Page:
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Keep your home pet-clean

Frequent brushing allows you to limit where the fur flies, which means less hair all over the place. ©iStockphoto.com/Alberto Perez Veiga Frequent brushing allows you to limit where the fur flies, which means less hair all over the place. ©iStockphoto.com/Alberto Perez Veiga
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By
Sarah Mahoney

For animal lovers, life without pets is just unthinkable. Still, there are days when hair-covered couches, stained carpeting and the constant scent of Eau de Woof get to even the most tender-hearted, causing a domestic meltdown: "Why am I the only one cleaning up after this dog?!" Clever moms, however, know it doesn't have to be this way.

Having children care for pets fosters both responsibility and compassion. Here are seven ways to make keeping your home pet-clean a family affair:

1. Simplify cleaning.

"The important thing is to make it as easy as possible for kids to clean up messes as they happen," says Tracie Hotchner, host of both Dog Talk and Cat Chat radio shows. "Feed animals on plastic place mats and keep a chamois cloth close by water bowls."

2. Exercise pets.


Well-exercised dogs tend to be more relaxed -- and that translates into a cleaner house. Mellow pooches are less likely to shred that box of tissues or unstuff the couch cushions. (They're also less likely to have an accident on the floor.) Plus, when kids walk them, kids stay fit too!

3. Grooming.


Brushing your pet is an easy chore for kids and a boon for housekeeping. Frequent brushing allows you to limit where the fur flies, which means less hair all over the place. Find a nice spot where kids can sit comfortably, and store the brushes there for daily use. "Just like kids, dogs like a routine -- it's comforting. If you brush your animals outside, the kids can see how birds and mice use hair for their nests. Plus, you don't have to vacuum," says Hotchner.

4. Wipe out stains.


When your pet urinates on the carpet, speed is your best weapon against staining. The Humane Society recommends these steps for cleaning up the mess: Place a thick layer of paper towels on the wet spot, covered by a thick layer of newspaper. If you can, place newspaper underneath the soiled area as well. Stand on the padding for about a minute. Remove and repeat until the area is nearly dry.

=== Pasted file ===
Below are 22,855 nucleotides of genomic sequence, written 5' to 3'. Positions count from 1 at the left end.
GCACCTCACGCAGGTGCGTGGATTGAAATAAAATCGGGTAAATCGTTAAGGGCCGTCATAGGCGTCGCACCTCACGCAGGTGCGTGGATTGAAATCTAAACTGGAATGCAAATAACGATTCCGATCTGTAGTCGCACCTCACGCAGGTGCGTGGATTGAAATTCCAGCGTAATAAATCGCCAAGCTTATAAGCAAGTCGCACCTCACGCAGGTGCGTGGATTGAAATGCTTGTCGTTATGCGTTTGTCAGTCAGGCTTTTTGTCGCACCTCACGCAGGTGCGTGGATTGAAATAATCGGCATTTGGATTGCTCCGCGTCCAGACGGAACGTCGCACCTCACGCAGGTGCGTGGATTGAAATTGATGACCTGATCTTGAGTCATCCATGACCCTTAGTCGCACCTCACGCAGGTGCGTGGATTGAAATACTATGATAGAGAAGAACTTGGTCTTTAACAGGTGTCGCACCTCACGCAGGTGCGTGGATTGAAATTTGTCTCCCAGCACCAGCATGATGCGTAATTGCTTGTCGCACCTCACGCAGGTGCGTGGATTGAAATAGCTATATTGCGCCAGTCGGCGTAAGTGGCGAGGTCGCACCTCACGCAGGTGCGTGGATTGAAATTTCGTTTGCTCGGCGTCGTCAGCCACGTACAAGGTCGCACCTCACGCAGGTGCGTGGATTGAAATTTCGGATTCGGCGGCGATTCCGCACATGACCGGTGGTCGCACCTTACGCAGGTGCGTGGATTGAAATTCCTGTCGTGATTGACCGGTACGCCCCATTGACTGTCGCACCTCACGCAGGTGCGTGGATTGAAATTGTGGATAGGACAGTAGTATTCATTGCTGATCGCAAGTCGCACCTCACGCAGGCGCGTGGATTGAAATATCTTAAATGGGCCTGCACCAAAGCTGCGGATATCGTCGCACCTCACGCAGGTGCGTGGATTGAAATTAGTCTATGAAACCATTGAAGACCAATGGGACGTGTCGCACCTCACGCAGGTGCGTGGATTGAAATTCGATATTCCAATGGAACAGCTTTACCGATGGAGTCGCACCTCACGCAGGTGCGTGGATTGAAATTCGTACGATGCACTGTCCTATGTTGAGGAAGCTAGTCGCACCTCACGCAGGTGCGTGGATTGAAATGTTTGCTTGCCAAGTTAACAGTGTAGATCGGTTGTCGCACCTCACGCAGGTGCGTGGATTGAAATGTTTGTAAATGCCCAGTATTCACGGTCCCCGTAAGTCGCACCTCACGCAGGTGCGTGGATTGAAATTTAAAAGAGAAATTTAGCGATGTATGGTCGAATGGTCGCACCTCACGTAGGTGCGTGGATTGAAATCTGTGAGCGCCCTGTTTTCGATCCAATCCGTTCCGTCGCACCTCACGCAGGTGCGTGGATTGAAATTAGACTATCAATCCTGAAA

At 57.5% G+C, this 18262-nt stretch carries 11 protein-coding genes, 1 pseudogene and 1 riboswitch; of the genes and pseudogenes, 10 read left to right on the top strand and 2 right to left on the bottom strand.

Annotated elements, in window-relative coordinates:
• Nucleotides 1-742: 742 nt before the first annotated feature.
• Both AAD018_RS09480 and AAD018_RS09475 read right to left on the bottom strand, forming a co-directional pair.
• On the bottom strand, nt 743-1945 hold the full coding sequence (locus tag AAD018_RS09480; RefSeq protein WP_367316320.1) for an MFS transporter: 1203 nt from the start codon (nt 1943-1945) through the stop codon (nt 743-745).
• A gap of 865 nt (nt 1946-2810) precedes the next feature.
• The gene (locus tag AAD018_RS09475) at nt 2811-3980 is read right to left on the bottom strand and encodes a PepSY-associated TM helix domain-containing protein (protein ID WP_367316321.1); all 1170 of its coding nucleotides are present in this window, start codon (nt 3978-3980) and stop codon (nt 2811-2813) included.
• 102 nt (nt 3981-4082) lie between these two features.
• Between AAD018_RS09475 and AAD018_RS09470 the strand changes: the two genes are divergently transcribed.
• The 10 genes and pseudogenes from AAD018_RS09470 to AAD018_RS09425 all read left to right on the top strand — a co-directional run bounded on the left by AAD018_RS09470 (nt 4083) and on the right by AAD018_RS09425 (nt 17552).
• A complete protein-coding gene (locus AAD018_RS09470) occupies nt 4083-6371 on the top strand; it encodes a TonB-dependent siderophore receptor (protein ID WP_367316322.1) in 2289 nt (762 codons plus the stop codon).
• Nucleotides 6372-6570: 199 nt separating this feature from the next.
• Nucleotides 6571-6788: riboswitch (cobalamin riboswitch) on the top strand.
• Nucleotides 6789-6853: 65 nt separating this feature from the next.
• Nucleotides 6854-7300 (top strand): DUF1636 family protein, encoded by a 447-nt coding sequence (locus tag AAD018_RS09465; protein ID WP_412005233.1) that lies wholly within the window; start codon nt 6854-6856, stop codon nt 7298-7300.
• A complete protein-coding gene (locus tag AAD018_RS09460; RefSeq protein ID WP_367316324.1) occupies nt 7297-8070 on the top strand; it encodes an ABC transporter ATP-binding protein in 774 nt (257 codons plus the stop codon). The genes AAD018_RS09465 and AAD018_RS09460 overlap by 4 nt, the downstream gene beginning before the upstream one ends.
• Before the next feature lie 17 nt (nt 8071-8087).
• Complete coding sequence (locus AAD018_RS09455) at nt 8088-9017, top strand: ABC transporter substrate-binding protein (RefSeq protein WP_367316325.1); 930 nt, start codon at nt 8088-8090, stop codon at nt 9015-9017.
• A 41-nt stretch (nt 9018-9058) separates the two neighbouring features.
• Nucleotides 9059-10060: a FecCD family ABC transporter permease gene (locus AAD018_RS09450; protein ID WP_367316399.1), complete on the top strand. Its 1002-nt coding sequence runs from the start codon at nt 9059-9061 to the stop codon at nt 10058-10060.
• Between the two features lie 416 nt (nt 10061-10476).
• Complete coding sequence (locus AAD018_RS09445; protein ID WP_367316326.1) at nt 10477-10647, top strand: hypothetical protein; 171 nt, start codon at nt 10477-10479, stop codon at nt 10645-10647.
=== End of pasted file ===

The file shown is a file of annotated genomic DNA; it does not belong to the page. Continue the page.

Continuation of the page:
Put the wet paper towel in the area where it belongs -- the litter box or typical outdoor spot where your pet goes -- to reinforce the right behavior. Rinse the accident area thoroughly with clean, cool water. Then remove as much water as possible by blotting with paper towel or using a wet vac.

5. Wash your pet.


Giving your dog a footbath right after returning from the outdoors can dramatically reduce the amount of dirt your pet tracks into your home. "Use one of those plastic under-bed storage bins, fill it with 1 inch of water and put a towel down on the floor for the dog to step on," says Hotchner.

6. Scoop cat litter.


Neglected cat boxes are the main reason kitties go where they shouldn't. Boxes should be cleaned daily (after all, people flush every single time) and topped up with fresh litter. Monica Leighton, president of the National Association of Professional Pet Sitters recommends putting out an extra box so there's plenty of room. (Note: Not all kids can handle cleaning a cat box, and cat feces can carry disease. So be careful when delegating this chore.)

7. Open the windows.


Many clean-air experts advocate airing your home for 10 or 15 minutes per day to let a variety of household toxins out. Dander, dust and odor can all be managed by daily airings, except during the most extreme weather. 

Sarah Mahoney is a contributing editor at Parents and Prevention magazines. Her work also appears regularly in Family Circle and Good Housekeeping.

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